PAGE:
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Smooth transition will be key to bringing troops home from Afghanistan

By Barbara Starr, CNN
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General David Petraeus on politics
STORY HIGHLIGHTS
  • Troops could begin to be reduced by July 2011, Gen. David Petraeus says
  • Progress is being made in the country, he says
  • A process is in place to assess which provinces will be first turned over to Afghan control
  • "The trajectory of the roller coaster in Afghanistan is upward," he says
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Kabul, Afghanistan (CNN) -- They call it "Inteqal" -- it means "transition" in both Dari and Pashtu, according to NATO -- but going down that road is a bit slower than first expected. Still, succeeding at Inteqal will be the road home for U.S. troops in Afghanistan.

At next month's NATO summit in Lisbon, Portugal, no announcements are likely about which specific areas of Afghanistan will be the first to be transitioned to Afghan control, according to several officials representing member nations of the alliance.

Instead, NATO will simply announce that the transition process is under way and reaffirm that Afghan security forces are expected to take the lead in conducting security operations across the country by the end of 2014. It's a process that will be very gradual.

In an exclusive interview with CNN, U.S. Army Gen. David Petraeus, the top commander in Afghanistan, said he expects to be able to recommend to President Barack Obama that the number of U.S. troops in Afghanistan could begin to be reduced in July 2011, but he declined to say how many troops might be headed home, adding that some could be reassigned to other jobs inside Afghanistan.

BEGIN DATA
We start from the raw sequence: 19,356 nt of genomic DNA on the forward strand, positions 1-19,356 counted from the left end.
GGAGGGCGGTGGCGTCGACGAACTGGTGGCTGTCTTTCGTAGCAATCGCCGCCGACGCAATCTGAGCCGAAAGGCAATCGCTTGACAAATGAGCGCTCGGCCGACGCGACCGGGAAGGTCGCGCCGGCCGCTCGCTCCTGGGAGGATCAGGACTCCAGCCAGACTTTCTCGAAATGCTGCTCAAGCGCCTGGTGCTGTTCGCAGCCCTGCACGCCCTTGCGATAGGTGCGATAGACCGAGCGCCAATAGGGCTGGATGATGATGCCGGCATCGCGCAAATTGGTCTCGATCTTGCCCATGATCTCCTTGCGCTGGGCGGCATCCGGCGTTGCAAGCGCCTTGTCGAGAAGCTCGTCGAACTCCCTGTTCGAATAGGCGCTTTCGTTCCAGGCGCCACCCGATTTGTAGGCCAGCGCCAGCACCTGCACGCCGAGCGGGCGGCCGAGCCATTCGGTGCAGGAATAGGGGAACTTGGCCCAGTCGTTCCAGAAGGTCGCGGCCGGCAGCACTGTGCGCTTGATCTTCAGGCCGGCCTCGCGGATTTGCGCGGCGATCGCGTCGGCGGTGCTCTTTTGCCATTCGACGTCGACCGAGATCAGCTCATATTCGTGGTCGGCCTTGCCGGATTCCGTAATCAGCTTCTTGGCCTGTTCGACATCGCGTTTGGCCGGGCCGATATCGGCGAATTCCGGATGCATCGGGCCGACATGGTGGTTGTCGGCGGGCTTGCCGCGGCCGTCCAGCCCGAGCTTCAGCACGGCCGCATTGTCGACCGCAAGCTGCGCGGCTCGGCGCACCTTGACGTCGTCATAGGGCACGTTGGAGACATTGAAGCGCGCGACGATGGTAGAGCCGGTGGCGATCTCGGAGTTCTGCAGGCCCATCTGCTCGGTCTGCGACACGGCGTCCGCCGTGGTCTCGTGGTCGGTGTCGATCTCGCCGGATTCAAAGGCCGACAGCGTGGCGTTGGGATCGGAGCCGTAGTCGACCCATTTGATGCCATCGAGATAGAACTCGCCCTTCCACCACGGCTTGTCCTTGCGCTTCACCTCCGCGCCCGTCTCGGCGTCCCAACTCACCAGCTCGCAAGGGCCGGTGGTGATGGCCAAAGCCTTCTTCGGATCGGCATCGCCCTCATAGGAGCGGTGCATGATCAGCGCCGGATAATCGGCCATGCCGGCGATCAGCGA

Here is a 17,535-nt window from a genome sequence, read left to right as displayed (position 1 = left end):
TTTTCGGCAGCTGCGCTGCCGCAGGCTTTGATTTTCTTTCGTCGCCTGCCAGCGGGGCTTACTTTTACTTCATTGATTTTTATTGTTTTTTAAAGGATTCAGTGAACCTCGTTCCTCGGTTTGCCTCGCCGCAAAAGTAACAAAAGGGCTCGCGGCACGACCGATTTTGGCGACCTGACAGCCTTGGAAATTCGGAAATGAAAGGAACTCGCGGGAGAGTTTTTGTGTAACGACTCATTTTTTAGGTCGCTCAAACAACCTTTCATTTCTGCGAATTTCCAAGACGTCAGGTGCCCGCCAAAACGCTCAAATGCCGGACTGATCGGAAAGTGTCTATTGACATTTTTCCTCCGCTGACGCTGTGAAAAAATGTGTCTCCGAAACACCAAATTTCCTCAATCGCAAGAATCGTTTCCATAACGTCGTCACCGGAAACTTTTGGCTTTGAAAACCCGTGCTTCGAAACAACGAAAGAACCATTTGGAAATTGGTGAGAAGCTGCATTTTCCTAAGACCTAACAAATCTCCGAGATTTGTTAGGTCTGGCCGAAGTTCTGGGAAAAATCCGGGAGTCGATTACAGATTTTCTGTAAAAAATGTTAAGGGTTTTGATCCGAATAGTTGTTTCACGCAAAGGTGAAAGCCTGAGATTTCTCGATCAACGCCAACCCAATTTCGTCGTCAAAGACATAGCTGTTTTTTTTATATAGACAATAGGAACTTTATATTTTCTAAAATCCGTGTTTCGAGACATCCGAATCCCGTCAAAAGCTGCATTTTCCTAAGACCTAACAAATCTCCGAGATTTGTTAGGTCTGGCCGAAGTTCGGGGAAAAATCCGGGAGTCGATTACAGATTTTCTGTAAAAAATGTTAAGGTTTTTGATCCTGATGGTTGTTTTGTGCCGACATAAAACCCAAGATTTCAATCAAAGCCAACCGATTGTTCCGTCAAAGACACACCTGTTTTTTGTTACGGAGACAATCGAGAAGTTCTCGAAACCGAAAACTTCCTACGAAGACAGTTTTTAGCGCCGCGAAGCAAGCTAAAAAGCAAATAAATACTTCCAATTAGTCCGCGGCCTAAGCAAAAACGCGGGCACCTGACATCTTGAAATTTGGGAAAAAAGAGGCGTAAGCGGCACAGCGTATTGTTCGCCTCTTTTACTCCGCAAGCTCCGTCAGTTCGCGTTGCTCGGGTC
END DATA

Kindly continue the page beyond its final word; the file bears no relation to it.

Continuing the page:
Meanwhile, the Taliban's momentum in Afghanistan has "broadly been arrested" in some locations in recent weeks, he said.

"My assessment is that the momentum that the Taliban enjoyed until probably late summer, has broadly been arrested in the country," Petraeus said. "It doesn't mean it's been arrested in every location in the country, but it means by and large that is the case, and moreover, more importantly, the ISAF and Afghan forces have achieved momentum in some very important areas."

One Western official confirmed to CNN that there were indications earlier this year that the alliance and the government of Afghan President Hamid Karzai were ready to agree on the first provinces that would be part of the transition process, but delays in finalizing the deals are likely to mean now that no announcements will be made until early 2011.

Several months ago, U.S. military officials were privately indicating that some of the first to be turned over could include Parwan, Panjshir and Bamiyan, where violence has been relatively low. The French have also made it clear they would like to leave a district of Kabul province and turn it over to Afghan control.